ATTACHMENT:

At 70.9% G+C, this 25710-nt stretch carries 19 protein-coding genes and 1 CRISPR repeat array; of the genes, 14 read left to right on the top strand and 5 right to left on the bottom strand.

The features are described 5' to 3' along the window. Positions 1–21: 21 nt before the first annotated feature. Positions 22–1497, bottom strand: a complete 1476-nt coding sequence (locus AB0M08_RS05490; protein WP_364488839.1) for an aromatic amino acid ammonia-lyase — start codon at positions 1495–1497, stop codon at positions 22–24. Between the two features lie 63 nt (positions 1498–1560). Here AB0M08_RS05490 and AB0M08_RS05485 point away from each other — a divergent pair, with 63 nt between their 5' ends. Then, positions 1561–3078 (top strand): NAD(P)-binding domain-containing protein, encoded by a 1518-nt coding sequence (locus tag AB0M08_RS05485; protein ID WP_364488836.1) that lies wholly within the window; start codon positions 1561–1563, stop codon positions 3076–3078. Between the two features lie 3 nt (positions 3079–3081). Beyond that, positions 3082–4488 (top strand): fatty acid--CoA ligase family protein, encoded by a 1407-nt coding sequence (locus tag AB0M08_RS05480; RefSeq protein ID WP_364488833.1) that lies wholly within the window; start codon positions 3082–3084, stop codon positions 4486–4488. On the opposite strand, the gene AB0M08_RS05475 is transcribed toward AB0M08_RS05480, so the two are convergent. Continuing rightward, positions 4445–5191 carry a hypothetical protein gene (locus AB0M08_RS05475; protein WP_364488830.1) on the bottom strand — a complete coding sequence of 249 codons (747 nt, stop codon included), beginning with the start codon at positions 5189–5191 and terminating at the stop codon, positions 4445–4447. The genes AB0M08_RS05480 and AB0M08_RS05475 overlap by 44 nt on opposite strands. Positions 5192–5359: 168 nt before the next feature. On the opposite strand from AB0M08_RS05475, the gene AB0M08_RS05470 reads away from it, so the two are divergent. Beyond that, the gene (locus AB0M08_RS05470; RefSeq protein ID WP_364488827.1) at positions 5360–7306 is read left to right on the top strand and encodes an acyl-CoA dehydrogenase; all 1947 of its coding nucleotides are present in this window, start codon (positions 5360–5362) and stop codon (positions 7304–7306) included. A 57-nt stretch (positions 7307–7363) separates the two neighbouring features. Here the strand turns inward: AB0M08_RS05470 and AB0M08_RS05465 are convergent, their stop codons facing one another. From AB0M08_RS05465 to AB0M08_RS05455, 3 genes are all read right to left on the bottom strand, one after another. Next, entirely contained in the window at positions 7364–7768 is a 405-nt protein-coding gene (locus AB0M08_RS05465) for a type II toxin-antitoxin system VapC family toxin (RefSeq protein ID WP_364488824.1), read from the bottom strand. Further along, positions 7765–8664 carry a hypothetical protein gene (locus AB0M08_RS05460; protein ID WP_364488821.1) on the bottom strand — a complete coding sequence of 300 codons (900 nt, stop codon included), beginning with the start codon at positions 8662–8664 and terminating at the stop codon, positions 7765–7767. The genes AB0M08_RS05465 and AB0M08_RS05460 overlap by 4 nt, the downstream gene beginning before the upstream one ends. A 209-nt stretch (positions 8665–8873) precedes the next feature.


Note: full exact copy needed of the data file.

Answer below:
At 70.9% G+C, this 25710-nt stretch carries 19 protein-coding genes and 1 CRISPR repeat array; of the genes, 14 read left to right on the top strand and 5 right to left on the bottom strand.

The features are described 5' to 3' along the window. Positions 1–21: 21 nt before the first annotated feature. Positions 22–1497, bottom strand: a complete 1476-nt coding sequence (locus AB0M08_RS05490; protein WP_364488839.1) for an aromatic amino acid ammonia-lyase — start codon at positions 1495–1497, stop codon at positions 22–24. Between the two features lie 63 nt (positions 1498–1560). Here AB0M08_RS05490 and AB0M08_RS05485 point away from each other — a divergent pair, with 63 nt between their 5' ends. Then, positions 1561–3078 (top strand): NAD(P)-binding domain-containing protein, encoded by a 1518-nt coding sequence (locus tag AB0M08_RS05485; protein ID WP_364488836.1) that lies wholly within the window; start codon positions 1561–1563, stop codon positions 3076–3078. Between the two features lie 3 nt (positions 3079–3081). Beyond that, positions 3082–4488 (top strand): fatty acid--CoA ligase family protein, encoded by a 1407-nt coding sequence (locus tag AB0M08_RS05480; RefSeq protein ID WP_364488833.1) that lies wholly within the window; start codon positions 3082–3084, stop codon positions 4486–4488. On the opposite strand, the gene AB0M08_RS05475 is transcribed toward AB0M08_RS05480, so the two are convergent. Continuing rightward, positions 4445–5191 carry a hypothetical protein gene (locus AB0M08_RS05475; protein WP_364488830.1) on the bottom strand — a complete coding sequence of 249 codons (747 nt, stop codon included), beginning with the start codon at positions 5189–5191 and terminating at the stop codon, positions 4445–4447. The genes AB0M08_RS05480 and AB0M08_RS05475 overlap by 44 nt on opposite strands. Positions 5192–5359: 168 nt before the next feature. On the opposite strand from AB0M08_RS05475, the gene AB0M08_RS05470 reads away from it, so the two are divergent. Beyond that, the gene (locus AB0M08_RS05470; RefSeq protein ID WP_364488827.1) at positions 5360–7306 is read left to right on the top strand and encodes an acyl-CoA dehydrogenase; all 1947 of its coding nucleotides are present in this window, start codon (positions 5360–5362) and stop codon (positions 7304–7306) included. A 57-nt stretch (positions 7307–7363) separates the two neighbouring features. Here the strand turns inward: AB0M08_RS05470 and AB0M08_RS05465 are convergent, their stop codons facing one another. From AB0M08_RS05465 to AB0M08_RS05455, 3 genes are all read right to left on the bottom strand, one after another. Next, entirely contained in the window at positions 7364–7768 is a 405-nt protein-coding gene (locus AB0M08_RS05465) for a type II toxin-antitoxin system VapC family toxin (RefSeq protein ID WP_364488824.1), read from the bottom strand. Further along, positions 7765–8664 carry a hypothetical protein gene (locus AB0M08_RS05460; protein ID WP_364488821.1) on the bottom strand — a complete coding sequence of 300 codons (900 nt, stop codon included), beginning with the start codon at positions 8662–8664 and terminating at the stop codon, positions 7765–7767. The genes AB0M08_RS05465 and AB0M08_RS05460 overlap by 4 nt, the downstream gene beginning before the upstream one ends. A 209-nt stretch (positions 8665–8873) precedes the next feature.